Taylor Caldwell: She Taught the World to Learn from History: As an Author, Taylor Caldwell Cut through "Cons." in Her Novels, Which Were Read by Millions, She Wove Real Political Intrigue into Fiction to Warn How the Elites Take Control

By Mass, Warren | The New American, August 19, 2013 | Go to article overview

Taylor Caldwell: She Taught the World to Learn from History: As an Author, Taylor Caldwell Cut through "Cons." in Her Novels, Which Were Read by Millions, She Wove Real Political Intrigue into Fiction to Warn How the Elites Take Control


Mass, Warren, The New American


Between 1938, with the publication of Dynasty of Death, and 1980, when her final major novel, Answer as a Man, was published, the prolific and indefatigable Taylor Caldwell would see more than 40 of her novels appear in print. During the 1960s and 1970s, Caldwell also wrote many essays, some autobiographical, for American Opinion and The Review of the News magazines (predecessors of THE NEW AMERICAN).

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In her articles for those two magazines, both of which were affiliated with The John Birch Society, Caldwell utilized her formidable writing skills to champion conservative values, including the importance of saving America's middle class, which is the backbone of our socioeconomic and political system. In contrast to George Orwell, who identified the totalitarian chieftain in 1984 as "Big Brother," Caldwell wrote, "I prefer to call Collective Tyranny in America--now so powerful--not Big Brother but Big Mommy." She gave as prime examples of "Big Mommy" in action the public .school system and the social welfare system, particularly the area now usually known as "child protective services." She recalled how her mother was an early opponent of schoolchildren being forced to submit to mandatory physical exams and vaccinations.

Caldwell recalled her British mother's reaction to the requirement imposed by her school that she submit to a medical exam:

I would go to school--without the blessing of Family
Physician, because we didn't have one and Mama thought
the very idea hilarious. "A country of weaklings she
remarked. "They'll put up with Anything. Haven't they
any gumption?"

Of course, her mother left Britain before that country became a social welfare state far worse than what had developed in America.

Wrongheaded Revolution

She also delivered her characteristically blunt condemnations of the "progressive," even revolutionary, political and social movements that were rapidly eating away at American civilization. One of the best-known (and in hindsight, perhaps the most culturally destructive) of these movements was "women's liberation" (later renamed the "feminist" movement). Caldwell took this front in the culture war head-on in her September 1970 article for American Opinion. Women's Lib." (Which was reprinted in THE NEW AMERICAN for March 16, 1987.)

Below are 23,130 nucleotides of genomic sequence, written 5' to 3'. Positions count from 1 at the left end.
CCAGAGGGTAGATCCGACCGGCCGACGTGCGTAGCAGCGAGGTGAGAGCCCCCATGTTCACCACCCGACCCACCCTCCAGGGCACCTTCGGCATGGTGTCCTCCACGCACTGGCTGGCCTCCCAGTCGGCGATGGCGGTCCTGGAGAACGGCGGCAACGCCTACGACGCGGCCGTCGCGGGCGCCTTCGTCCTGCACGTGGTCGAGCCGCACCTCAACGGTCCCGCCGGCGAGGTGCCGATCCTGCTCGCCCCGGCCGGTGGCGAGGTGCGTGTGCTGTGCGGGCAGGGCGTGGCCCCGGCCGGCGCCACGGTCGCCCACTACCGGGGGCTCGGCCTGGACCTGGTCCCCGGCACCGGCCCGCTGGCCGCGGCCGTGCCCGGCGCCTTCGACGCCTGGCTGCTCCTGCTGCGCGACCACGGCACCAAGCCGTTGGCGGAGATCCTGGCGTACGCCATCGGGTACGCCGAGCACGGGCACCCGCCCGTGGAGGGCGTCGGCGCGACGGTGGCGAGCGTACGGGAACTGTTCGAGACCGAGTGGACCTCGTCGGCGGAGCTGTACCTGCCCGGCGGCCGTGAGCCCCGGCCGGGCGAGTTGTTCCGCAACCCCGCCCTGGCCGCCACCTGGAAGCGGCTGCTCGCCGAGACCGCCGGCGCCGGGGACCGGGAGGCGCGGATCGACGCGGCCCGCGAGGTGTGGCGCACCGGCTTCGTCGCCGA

In her essay, in which she correctly identified the movement as originating with the Left, Caldwell took a novel approach, condemning the movement not because it was revolutionary or subversive, but because it would ruin what she termed the "Big Con Game" perpetuated by generations of women who feigned helplessness in order to have men perform life's most strenuous jobs. And she candidly admitted being envious because she had been excluded from the con game. She wrote: "The Liberation Ladies would have just loved my Mama, who was very advanced and ultra-modern, perhaps even more than most women of today. Mama believed in rearing girls exactly as boys were reared, and no nonsense about the weaker sex and the softer yearnings in a girl's heart."

Among young Janet's (Caldwell's: given first name; Taylor was her surname) chores was hauling heavy scuttles of coal from the coal shed into the house "in the rain and the snow and the harsh winds of a British winter." (She was born in Manchester, England, to a family of hardy Scottish ancestry.)

Caldwell, being a natural-born cynic suspicious of nearly all things, suspected that the women's "liberation" movement was actually conceived by men who wished to con women out of their own con. She observed how women's magazines, such as Cosmopolitan (though she didn't mention the periodical by name), ran articles by

shrewd, sly gentlemen who proclaim a woman "has as much
'right' to do any of the world's work as men, as much
'right' to a job or a career, as much 'right' to be
head of the household." Those boys know what they're
up to: The real enslavement of women. … 

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Taylor Caldwell: She Taught the World to Learn from History: As an Author, Taylor Caldwell Cut through "Cons." in Her Novels, Which Were Read by Millions, She Wove Real Political Intrigue into Fiction to Warn How the Elites Take Control
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